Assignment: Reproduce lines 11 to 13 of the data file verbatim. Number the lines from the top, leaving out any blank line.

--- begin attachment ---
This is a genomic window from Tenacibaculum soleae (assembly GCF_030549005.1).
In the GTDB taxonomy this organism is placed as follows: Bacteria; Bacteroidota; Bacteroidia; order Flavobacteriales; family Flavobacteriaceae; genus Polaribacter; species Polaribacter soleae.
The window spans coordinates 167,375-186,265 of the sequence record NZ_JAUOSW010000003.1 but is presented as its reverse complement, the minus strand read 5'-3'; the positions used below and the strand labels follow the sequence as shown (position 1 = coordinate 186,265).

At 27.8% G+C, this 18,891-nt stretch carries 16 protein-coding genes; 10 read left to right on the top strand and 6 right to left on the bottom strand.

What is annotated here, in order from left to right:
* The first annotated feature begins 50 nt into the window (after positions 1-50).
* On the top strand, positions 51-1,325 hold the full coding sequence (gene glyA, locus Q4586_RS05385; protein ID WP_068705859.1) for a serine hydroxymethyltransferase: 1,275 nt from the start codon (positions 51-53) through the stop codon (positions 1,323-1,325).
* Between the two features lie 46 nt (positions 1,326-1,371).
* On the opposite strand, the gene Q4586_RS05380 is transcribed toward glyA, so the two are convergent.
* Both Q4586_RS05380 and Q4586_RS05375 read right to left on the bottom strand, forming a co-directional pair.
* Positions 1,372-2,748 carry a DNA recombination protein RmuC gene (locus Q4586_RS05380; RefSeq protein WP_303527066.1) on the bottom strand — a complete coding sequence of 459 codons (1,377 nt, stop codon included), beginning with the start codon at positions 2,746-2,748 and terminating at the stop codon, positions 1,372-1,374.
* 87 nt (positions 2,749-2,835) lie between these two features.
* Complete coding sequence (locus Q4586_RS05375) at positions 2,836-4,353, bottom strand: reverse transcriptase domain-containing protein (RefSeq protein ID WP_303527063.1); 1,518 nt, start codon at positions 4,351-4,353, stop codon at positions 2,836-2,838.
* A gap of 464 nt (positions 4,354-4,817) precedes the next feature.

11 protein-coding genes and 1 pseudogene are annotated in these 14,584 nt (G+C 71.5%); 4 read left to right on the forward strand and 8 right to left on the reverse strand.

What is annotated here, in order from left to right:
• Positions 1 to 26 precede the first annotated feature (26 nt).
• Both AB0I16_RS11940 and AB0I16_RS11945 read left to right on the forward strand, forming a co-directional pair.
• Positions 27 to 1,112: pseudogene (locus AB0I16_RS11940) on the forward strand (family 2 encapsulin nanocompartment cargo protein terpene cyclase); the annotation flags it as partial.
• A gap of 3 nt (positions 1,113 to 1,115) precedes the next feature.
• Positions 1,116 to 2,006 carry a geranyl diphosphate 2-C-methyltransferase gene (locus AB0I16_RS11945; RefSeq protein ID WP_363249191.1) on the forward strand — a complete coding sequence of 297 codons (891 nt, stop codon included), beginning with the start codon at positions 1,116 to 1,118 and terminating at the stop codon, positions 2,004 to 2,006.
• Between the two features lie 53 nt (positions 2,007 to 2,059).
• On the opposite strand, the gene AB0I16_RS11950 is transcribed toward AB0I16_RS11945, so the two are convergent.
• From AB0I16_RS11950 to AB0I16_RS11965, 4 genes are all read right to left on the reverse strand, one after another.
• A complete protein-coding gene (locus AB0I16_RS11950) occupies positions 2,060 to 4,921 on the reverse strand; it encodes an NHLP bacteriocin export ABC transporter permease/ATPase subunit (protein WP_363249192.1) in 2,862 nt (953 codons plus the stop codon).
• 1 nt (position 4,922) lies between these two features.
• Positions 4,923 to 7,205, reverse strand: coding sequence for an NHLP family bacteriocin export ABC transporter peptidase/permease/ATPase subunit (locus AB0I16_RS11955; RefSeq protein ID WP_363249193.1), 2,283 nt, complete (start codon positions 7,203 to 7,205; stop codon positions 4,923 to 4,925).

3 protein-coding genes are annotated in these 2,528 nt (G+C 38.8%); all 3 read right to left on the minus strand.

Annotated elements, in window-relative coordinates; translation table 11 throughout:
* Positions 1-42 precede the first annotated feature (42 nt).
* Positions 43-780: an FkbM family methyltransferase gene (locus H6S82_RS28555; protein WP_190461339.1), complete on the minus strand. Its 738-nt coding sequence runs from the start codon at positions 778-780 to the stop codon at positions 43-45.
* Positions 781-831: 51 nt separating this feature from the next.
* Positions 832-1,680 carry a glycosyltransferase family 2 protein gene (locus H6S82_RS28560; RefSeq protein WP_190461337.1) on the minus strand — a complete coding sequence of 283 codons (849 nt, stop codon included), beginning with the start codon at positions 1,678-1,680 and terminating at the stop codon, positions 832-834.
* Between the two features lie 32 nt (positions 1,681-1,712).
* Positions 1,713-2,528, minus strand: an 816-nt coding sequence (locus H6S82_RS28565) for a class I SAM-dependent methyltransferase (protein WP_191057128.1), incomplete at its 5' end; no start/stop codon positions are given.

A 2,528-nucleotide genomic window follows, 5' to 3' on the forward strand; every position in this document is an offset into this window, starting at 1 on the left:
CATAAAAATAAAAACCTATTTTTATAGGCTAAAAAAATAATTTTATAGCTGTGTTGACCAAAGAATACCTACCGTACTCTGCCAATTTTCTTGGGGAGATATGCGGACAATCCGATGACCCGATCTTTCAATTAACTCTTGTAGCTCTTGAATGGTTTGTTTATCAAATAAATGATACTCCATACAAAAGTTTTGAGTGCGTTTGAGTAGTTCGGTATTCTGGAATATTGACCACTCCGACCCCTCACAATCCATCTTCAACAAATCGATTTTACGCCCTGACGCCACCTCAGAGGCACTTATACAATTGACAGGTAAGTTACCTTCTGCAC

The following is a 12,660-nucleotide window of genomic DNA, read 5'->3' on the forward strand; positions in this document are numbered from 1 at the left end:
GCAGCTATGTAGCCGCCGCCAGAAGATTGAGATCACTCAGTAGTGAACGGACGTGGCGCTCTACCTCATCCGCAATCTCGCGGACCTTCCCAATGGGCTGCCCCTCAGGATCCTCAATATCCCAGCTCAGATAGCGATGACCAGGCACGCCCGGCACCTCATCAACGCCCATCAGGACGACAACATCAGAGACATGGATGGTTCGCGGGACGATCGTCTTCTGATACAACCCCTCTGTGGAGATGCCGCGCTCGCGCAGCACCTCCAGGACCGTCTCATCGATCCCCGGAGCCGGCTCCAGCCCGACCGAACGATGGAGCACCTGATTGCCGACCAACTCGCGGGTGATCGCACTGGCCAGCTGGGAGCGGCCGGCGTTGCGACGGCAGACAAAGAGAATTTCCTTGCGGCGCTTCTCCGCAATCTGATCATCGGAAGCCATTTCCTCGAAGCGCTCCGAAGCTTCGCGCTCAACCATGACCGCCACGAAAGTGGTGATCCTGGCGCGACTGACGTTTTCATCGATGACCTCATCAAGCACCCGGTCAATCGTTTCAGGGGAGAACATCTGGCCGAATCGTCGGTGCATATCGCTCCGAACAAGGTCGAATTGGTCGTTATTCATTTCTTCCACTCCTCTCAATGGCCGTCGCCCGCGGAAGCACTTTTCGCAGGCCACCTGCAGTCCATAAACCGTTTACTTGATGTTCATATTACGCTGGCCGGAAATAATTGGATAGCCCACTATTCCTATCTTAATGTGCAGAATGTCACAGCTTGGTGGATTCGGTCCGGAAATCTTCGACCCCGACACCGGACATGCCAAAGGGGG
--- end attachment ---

* Positions 1,372-2,748 carry a DNA recombination protein RmuC gene (locus Q4586_RS05380; RefSeq protein WP_303527066.1) on the bottom strand — a complete coding sequence of 459 codons (1,377 nt, stop codon included), beginning with the start codon at positions 2,746-2,748 and terminating at the stop codon, positions 1,372-1,374.
* 87 nt (positions 2,749-2,835) lie between these two features.
* Complete coding sequence (locus Q4586_RS05375) at positions 2,836-4,353, bottom strand: reverse transcriptase domain-containing protein (RefSeq protein ID WP_303527063.1); 1,518 nt, start codon at positions 4,351-4,353, stop codon at positions 2,836-2,838.